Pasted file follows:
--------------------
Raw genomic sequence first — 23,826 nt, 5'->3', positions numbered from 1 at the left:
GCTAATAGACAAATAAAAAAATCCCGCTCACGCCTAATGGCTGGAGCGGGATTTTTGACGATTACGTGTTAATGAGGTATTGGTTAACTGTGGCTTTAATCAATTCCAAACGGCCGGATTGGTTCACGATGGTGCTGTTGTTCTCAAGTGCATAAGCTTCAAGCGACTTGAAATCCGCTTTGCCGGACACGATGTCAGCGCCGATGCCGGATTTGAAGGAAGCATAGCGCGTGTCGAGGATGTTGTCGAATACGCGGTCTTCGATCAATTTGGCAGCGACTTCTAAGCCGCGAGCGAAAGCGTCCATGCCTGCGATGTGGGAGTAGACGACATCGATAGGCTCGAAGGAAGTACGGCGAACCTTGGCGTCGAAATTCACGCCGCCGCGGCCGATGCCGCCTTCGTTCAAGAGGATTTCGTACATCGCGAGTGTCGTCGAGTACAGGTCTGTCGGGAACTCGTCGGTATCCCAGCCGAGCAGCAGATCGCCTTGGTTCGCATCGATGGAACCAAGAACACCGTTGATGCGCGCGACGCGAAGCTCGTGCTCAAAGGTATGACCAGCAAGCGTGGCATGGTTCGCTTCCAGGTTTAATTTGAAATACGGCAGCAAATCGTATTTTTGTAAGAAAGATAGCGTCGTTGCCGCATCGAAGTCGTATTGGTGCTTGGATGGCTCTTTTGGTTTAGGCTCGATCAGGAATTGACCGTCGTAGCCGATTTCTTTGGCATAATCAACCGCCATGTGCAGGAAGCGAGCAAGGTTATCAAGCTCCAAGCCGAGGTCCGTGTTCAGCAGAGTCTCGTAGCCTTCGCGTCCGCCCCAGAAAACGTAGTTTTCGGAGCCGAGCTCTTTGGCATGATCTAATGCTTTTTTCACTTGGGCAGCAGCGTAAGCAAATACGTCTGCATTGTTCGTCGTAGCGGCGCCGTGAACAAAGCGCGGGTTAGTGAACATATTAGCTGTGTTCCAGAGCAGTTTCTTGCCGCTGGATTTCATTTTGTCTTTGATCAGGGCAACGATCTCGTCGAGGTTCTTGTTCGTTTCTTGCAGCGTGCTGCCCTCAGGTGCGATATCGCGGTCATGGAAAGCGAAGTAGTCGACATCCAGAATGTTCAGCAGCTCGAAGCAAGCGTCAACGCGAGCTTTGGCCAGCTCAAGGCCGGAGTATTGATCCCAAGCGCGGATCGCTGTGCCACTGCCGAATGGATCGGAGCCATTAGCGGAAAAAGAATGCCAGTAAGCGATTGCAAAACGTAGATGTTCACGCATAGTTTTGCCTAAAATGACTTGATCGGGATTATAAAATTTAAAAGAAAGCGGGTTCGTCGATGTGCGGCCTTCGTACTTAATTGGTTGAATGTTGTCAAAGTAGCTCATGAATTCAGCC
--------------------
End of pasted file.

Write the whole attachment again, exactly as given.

Raw genomic sequence first — 23,826 nt, 5'->3', positions numbered from 1 at the left:
GCTAATAGACAAATAAAAAAATCCCGCTCACGCCTAATGGCTGGAGCGGGATTTTTGACGATTACGTGTTAATGAGGTATTGGTTAACTGTGGCTTTAATCAATTCCAAACGGCCGGATTGGTTCACGATGGTGCTGTTGTTCTCAAGTGCATAAGCTTCAAGCGACTTGAAATCCGCTTTGCCGGACACGATGTCAGCGCCGATGCCGGATTTGAAGGAAGCATAGCGCGTGTCGAGGATGTTGTCGAATACGCGGTCTTCGATCAATTTGGCAGCGACTTCTAAGCCGCGAGCGAAAGCGTCCATGCCTGCGATGTGGGAGTAGACGACATCGATAGGCTCGAAGGAAGTACGGCGAACCTTGGCGTCGAAATTCACGCCGCCGCGGCCGATGCCGCCTTCGTTCAAGAGGATTTCGTACATCGCGAGTGTCGTCGAGTACAGGTCTGTCGGGAACTCGTCGGTATCCCAGCCGAGCAGCAGATCGCCTTGGTTCGCATCGATGGAACCAAGAACACCGTTGATGCGCGCGACGCGAAGCTCGTGCTCAAAGGTATGACCAGCAAGCGTGGCATGGTTCGCTTCCAGGTTTAATTTGAAATACGGCAGCAAATCGTATTTTTGTAAGAAAGATAGCGTCGTTGCCGCATCGAAGTCGTATTGGTGCTTGGATGGCTCTTTTGGTTTAGGCTCGATCAGGAATTGACCGTCGTAGCCGATTTCTTTGGCATAATCAACCGCCATGTGCAGGAAGCGAGCAAGGTTATCAAGCTCCAAGCCGAGGTCCGTGTTCAGCAGAGTCTCGTAGCCTTCGCGTCCGCCCCAGAAAACGTAGTTTTCGGAGCCGAGCTCTTTGGCATGATCTAATGCTTTTTTCACTTGGGCAGCAGCGTAAGCAAATACGTCTGCATTGTTCGTCGTAGCGGCGCCGTGAACAAAGCGCGGGTTAGTGAACATATTAGCTGTGTTCCAGAGCAGTTTCTTGCCGCTGGATTTCATTTTGTCTTTGATCAGGGCAACGATCTCGTCGAGGTTCTTGTTCGTTTCTTGCAGCGTGCTGCCCTCAGGTGCGATATCGCGGTCATGGAAAGCGAAGTAGTCGACATCCAGAATGTTCAGCAGCTCGAAGCAAGCGTCAACGCGAGCTTTGGCCAGCTCAAGGCCGGAGTATTGATCCCAAGCGCGGATCGCTGTGCCACTGCCGAATGGATCGGAGCCATTAGCGGAAAAAGAATGCCAGTAAGCGATTGCAAAACGTAGATGTTCACGCATAGTTTTGCCTAAAATGACTTGATCGGGATTATAAAATTTAAAAGAAAGCGGGTTCGTCGATGTGCGGCCTTCGTACTTAATTGGTTGAATGTTGTCAAAGTAGCTCATGAATTCAGCC